With the fall term about to begin, here's an overview of changes, updates and key information related to making your way to and from campus.
Parking permits - now virtual
The physical parking pass — the one hanging off the rear-view mirror of parked cars across campus — is about to become a thing of the past at Dalhousie.
Beginning September 1, 2022, Dalhousie Parking Services will scan the license plate of parked vehicles into a mobile device to validate a virtual permit. People who park on campus will no longer need a hangtag: virtual permits will replace those previously used for general and reserved passes.
This means that for customers who opt to pay for their virtual permit using a credit card or payroll deduction at dal.ca/parking, no additional visit to the Security House will be required. With just a few mouse clicks, people can register, pay and go. Parking passes are scheduled to go on-sale this Monday, August 29. (People can still pay with cash, cheque or debit by visiting the Security House at 1252 LeMarchant Street, and staff there are able to assist with virtual permit transactions if needed.)
“Parking fees are an important revenue source that fund critical campus operations including grounds and maintenance, snow clearing and storm cleanup,” says Joe Marando, operations manager, Dalhousie Security.
Whether shopping downtown, attending an event, or making an appointment at the hospital, paying for parking on peninsular Halifax is the reality for everyone who chooses to bring a vehicle. Dalhousie University is not exempt from this either but does offer prices that are significantly under the market rate for the area.
Members of the Dalhousie community at the Agricultural Campus in Truro will not be required to register vehicles for parking at that campus. If required to travel to Halifax campuses, they will need to purchase short-term parking options using parking meters or through the HotSpot App.
Virtual Permits are not valid in short-term parking areas.
Short-term parking options
Dalhousie Parking Services has added more short-term parking offerings in response to changes with flexible work schedules and visitor parking needs. Some members of the community may elect not to purchase annual or term permits if they only come on campus a few hours or days per week.
A new short-term parking area can be found on the west side of Alumni Crescent (directly across from the Dalplex Fitness Centre). To park here, download the Hotspot app and register your license plate and zone number or parking lot number to initiate a parking session. HotSpot also works with the new on-street parking pay stations on the streets around the Halifax campuses and throughout downtown Halifax.
Some parking meters will continue to accept coins; however, those same hourly spaces can also be purchased through the HotSpot App. This option offers convenience by:
- Notifying users when their meter is close to expiring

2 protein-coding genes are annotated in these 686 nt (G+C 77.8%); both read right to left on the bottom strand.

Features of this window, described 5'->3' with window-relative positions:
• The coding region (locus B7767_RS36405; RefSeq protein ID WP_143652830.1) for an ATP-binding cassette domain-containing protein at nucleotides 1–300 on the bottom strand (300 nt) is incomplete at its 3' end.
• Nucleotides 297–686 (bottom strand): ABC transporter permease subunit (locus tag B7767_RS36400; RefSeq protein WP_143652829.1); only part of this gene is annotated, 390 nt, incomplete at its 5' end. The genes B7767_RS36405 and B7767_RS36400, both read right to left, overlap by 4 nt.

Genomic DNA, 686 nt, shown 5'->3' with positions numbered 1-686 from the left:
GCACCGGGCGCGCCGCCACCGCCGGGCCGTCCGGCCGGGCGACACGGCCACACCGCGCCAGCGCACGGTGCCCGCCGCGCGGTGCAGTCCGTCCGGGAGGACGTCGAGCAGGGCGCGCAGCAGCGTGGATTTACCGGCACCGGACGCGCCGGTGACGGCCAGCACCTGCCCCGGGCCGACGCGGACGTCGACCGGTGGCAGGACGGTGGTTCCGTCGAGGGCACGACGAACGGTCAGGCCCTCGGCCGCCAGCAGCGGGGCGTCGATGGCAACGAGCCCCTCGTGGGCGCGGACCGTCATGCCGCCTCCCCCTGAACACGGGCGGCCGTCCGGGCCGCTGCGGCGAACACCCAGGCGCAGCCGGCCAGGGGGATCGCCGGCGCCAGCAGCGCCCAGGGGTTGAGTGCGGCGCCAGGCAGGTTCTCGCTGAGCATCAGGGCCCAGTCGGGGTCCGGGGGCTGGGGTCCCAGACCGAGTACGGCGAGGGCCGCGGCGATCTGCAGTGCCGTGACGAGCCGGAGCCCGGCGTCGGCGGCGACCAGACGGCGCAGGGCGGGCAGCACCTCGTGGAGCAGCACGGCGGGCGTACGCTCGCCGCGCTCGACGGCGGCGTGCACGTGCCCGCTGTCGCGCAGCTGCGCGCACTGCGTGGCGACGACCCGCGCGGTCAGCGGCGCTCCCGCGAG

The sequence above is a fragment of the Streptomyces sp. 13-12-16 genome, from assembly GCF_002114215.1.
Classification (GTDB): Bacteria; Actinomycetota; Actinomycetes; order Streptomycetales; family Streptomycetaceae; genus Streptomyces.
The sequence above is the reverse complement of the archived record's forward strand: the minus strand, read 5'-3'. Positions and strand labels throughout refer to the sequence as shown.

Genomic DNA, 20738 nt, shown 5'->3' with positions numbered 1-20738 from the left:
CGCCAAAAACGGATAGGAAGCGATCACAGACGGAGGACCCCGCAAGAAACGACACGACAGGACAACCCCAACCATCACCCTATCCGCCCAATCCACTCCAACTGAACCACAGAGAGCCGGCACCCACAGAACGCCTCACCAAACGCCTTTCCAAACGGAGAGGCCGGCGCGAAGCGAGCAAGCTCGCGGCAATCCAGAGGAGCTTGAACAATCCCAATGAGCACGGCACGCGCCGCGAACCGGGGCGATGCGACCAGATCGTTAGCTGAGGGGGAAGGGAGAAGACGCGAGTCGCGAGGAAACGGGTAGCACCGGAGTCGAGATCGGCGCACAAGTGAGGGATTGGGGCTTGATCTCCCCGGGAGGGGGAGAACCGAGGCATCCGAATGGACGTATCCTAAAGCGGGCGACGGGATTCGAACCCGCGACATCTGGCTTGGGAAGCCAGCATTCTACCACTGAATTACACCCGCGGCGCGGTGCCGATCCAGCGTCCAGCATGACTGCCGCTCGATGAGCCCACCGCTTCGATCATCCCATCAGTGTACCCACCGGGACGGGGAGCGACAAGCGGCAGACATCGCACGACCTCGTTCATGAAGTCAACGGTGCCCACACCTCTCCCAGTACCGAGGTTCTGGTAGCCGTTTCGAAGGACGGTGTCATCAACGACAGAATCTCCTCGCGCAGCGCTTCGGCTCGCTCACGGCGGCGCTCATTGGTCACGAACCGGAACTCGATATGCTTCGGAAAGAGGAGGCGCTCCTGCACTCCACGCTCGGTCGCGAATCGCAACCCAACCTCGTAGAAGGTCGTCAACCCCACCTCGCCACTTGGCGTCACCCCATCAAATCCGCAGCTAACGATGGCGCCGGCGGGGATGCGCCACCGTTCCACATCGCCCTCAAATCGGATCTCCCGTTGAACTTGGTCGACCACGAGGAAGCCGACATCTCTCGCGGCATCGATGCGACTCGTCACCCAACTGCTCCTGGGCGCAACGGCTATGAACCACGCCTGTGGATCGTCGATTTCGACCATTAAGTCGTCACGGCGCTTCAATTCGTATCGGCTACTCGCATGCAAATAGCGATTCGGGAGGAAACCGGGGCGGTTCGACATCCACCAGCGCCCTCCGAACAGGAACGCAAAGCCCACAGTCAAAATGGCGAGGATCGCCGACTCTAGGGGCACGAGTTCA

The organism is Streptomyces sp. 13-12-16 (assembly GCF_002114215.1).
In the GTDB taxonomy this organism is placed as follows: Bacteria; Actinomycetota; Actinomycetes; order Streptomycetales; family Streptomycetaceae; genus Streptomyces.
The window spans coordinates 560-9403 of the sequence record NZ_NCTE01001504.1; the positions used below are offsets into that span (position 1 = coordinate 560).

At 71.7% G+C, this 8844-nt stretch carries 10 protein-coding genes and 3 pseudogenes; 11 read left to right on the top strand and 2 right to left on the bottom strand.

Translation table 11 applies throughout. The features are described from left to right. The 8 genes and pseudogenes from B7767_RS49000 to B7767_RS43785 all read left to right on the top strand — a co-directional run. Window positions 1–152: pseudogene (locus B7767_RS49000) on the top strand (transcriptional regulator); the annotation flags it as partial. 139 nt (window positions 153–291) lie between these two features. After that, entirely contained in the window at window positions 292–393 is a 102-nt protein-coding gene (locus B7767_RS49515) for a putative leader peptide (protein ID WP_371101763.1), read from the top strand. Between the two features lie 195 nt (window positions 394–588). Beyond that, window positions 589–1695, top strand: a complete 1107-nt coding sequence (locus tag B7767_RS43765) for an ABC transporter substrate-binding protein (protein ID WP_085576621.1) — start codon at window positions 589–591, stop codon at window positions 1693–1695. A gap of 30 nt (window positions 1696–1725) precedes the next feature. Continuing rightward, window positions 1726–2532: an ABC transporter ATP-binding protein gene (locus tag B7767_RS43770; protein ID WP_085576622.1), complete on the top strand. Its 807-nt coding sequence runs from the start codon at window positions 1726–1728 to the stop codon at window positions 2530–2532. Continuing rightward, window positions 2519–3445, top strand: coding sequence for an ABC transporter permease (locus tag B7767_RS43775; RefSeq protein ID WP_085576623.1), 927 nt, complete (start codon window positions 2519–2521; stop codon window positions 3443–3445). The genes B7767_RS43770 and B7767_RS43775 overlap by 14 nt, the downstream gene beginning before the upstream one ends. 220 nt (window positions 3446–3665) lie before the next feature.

- Giving users the option to add more time up to the maximum for the space
- Giving users the option to cancel their session early and be refunded for any unused time
A HotSpot membership is not required to buy short-term parking. The service offers a pay-per-use option that adds $0.20 to the cost of the individual session. Frequent users may consider other HotSpot membership options found at www.htsp.ca/faqs/ based on their parking needs.
Virtual permits are valid between 6:00 AM and 1:30 AM. There is no overnight parking available on campus. A select number of parking areas will continue to be free for public use between 4:30 PM and 1:30 AM.
Transit, biking, ride sharing and more
The majority of the university’s daily visitors either walk, take transit, cycle, or carpool to all of Dalhousie campuses.
Some of the transportation programs provided include student and employee transit passes (UPASS and EPASS), cycling infrastructure (including over 1,255 bike spots), a student-run Bike Centre, bike loan programs, Communauto Atlantic cars on campus, a Ride Share program including reserved parking for program participants, and more.
You can find information on all of these at the SMART TRIP website.
“Every year we try and come up with as many ways as possible to make it easier for people to leave their cars at home,” says Rochelle Owen, executive director of Dalhousie’s Office of Sustainability. “Future plans include enhanced cycling and pedestrian corridor and cycling infrastructure and more bike parking across all campuses.”
Travellers who take transit are encouraged to review the city's list of temporary service disruptions, as certain routes may not be operating depending on staffing levels.
If you do decide to park on campus, there are often unavoidable disruptions and changes throughout the year. If you’re a faculty or staff member who drives to campus regularly, you’ll want to sign up for the daily Today@Dal email where service interruptions are posted in advance.
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